How ScanWriter Helps Anti Money Laundering (AML) Professionals Track Money Mules?

In February of 2021, a Ukrainian man was sentenced to 87 months in prison and to pay restitution of $98,000 for wire fraud, stemming from his participation in a scheme to launder funds for Eastern European cybercriminals.

From 2009 to 2012, Aleksandr Musienko’s partners hacked into online accounts of U.S. companies and stole funds which were then transmitted to accounts overseas.

Musienko was involved in recruiting, supervising and directing a network of “money mules” who, hired as “financial assistants,” believed they were helping clients transfer funds overseas.

In Sept 2011, Musienko’s partners hacked into the online accounts of a North Carolina-based company and transferred a total of $296,278 to two bank accounts controlled by Musienko’s mules.

The rise of digital financial services has opened the door to criminals who leverage the internet and other digital platforms for criminal activity and to conceal and move illegally obtained funds.

Whether it’s cyber laundering or money laundering, the hiding and reinvestment of illegal profit made from a criminal enterprise is key to creating distance from criminal acts and the key to running a successful crime organization. 

And it’s also a critical juncture for detecting and disrupting criminal activity.

Following the Money Mule Trails

In order to create distance from their criminal activities and profits, criminals need to “employ” people who are “innocent” and have no ties to the original crime. 

For this reason, money mules are the first step in the wash cycle.

In the past, money mules were known to cross borders with money strapped to their bodies or travel with briefcases or car trunks full of cash.

These days money mules can work from home, using online banking to transfer money through bank accounts, digital currency, prepaid debit cards, or money service providers.

Electronic laundering cleans illegally obtained funds of their dirty criminal origins for use within the legal economy.

Money mules are recruited through job ads promising easy money for little or no effort.

Money mules, usually students, people out of work, or the lovelorn, are typically asked to open new bank accounts in their name or company. They’re then asked to use these accounts to receive and transfer funds via ACH, mail, or wire transfer. For their efforts, they’re often given a commission or flat fee.

In this way, transnational criminal organizations use mules to channel funds across institutions or borders to obscure the source of funds.

Money mules are also roped in through dating or social media sites and asked to receive money and then forward these funds to one or more individuals they don’t know. Believing they’re helping a loved one in need, these money mules unwittingly break the law and aid one more criminal enterprise to disguise their ill-gotten gains.

Though some money mules are unwitting accomplices, others know they’re supporting criminal enterprises and do it out of desperation, sloth or greed.

Either way, money mules can be prosecuted and incarcerated for their part in this illegal activity that helps criminals cash out of fraudulent schemes and transform illicit funds into legal tender.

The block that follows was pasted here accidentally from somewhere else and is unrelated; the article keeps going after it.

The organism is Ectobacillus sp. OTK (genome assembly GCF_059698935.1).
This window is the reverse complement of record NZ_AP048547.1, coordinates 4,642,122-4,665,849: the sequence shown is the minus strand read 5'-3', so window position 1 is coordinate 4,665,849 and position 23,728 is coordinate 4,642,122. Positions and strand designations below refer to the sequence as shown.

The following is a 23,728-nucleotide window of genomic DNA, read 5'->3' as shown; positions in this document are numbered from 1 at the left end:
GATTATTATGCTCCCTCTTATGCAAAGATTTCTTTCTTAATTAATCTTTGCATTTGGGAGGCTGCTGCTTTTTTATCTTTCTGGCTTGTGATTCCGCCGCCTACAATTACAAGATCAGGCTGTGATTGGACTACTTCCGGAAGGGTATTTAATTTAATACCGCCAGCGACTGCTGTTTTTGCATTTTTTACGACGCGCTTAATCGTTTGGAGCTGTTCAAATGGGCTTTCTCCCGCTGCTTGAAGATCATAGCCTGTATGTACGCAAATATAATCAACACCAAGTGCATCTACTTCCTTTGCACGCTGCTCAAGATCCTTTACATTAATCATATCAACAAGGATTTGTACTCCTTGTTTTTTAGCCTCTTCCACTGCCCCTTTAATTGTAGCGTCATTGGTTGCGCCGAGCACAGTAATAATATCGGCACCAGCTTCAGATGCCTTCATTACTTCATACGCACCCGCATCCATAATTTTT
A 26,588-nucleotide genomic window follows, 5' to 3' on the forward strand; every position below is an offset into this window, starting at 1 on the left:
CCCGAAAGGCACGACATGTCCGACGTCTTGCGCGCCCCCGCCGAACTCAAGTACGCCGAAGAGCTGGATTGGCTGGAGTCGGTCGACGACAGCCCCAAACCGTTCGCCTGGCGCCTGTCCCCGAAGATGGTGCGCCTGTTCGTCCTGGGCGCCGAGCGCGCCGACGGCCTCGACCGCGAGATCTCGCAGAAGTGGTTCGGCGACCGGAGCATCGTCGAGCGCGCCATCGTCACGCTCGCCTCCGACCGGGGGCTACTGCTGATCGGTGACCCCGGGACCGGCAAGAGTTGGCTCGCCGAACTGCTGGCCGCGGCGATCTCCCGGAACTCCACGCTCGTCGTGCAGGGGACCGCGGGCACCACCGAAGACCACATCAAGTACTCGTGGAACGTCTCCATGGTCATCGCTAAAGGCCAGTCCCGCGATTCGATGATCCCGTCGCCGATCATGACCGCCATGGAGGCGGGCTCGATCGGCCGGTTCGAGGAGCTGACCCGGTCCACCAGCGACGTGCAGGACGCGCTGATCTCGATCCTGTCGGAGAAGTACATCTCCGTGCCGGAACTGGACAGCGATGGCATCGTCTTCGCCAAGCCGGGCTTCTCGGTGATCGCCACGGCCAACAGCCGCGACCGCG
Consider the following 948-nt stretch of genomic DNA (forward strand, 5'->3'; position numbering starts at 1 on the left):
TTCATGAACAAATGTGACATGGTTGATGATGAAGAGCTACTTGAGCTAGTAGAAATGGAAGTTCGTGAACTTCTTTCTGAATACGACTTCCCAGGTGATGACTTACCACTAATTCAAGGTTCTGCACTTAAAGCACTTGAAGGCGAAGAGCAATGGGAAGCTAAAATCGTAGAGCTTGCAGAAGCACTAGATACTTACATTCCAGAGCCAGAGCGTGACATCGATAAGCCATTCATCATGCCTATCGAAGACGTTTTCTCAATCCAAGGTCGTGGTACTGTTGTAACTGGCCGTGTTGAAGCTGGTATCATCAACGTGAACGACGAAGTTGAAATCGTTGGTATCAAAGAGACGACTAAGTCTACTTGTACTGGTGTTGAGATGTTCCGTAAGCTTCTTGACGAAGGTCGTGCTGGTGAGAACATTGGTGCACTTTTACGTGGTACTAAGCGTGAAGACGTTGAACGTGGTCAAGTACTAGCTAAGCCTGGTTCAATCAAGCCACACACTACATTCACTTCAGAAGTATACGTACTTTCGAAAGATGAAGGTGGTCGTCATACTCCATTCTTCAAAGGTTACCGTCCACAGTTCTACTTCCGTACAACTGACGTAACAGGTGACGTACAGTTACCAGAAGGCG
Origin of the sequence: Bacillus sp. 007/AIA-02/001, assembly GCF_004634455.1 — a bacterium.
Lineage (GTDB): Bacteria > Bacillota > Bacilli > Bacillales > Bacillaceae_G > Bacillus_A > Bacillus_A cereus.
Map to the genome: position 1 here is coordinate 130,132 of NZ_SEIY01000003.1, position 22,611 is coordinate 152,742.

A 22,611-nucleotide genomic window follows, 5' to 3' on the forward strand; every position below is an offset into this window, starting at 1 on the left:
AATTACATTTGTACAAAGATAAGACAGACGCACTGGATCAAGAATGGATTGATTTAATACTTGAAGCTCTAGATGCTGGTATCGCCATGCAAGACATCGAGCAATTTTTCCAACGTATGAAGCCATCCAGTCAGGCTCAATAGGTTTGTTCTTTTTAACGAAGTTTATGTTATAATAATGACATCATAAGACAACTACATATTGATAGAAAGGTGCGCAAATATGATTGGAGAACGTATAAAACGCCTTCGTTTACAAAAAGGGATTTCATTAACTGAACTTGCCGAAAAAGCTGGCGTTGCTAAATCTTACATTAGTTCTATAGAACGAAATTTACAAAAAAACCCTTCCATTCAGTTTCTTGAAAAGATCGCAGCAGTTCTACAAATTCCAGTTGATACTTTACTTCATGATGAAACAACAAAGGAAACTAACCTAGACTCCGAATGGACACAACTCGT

Bank Secrecy Act Helps Flag Illicit Transactions

In order to deter money mules and their “employers,” the Bank Secrecy Act (BSA) was created in 1970 to prevent financial institutions from being used by criminals to hide or launder their illicit earnings.

The law prescribes regulations and procedures banks or other financial institutions must follow to detect and deter money laundering.

If a bank uncovers suspicious activity that might be related to money laundering, they’re required by law to file a Suspicious Activity Report (SAR) with the Financial Crimes Enforcement Network (FinCEN).

As part of a SAR and to justify the report, a bank must include all available data related to the suspicious activity.

An investigation like this takes time. Analyzing mountains of data and hundreds to thousands of pages and reports can slow down a process that must be done quickly. Banks have 30 calendar days after the initial detection of the incident to file a SAR.

Traditionally, investigators have had to do a great deal of manual work sorting through the vast data required by the BSA. These methods are time-consuming and may be inefficient, leading to a higher number of backlogged cases.

Investigative tools must keep up with ever-changing technologies in payments and transactions. And automation is emerging as a powerful solution.

Also read: Your A To Z Guide To Preparing a Compelling Narrative For Suspicious Activity Report.

ScanWriter Automation Speeds Investigations

ScanWriter, developed by Personable, is rapidly becoming an essential asset for data preparation and visualization in financial investigations. By automating data entry and generating reports, ScanWriter allows investigators to sort and analyze data quickly, providing insights that can lead to the discovery of fraud, money laundering, and other illegal activities.

Collaboration and organization are critical to successful outcomes in fraud cases, and ScanWriter provides a single platform for safe and efficient collaboration. It allows users to collect and organize data from various sources and share information across departments, streamlining investigations and facilitating prosecutions.

With its easy-to-use interface and data visualization capabili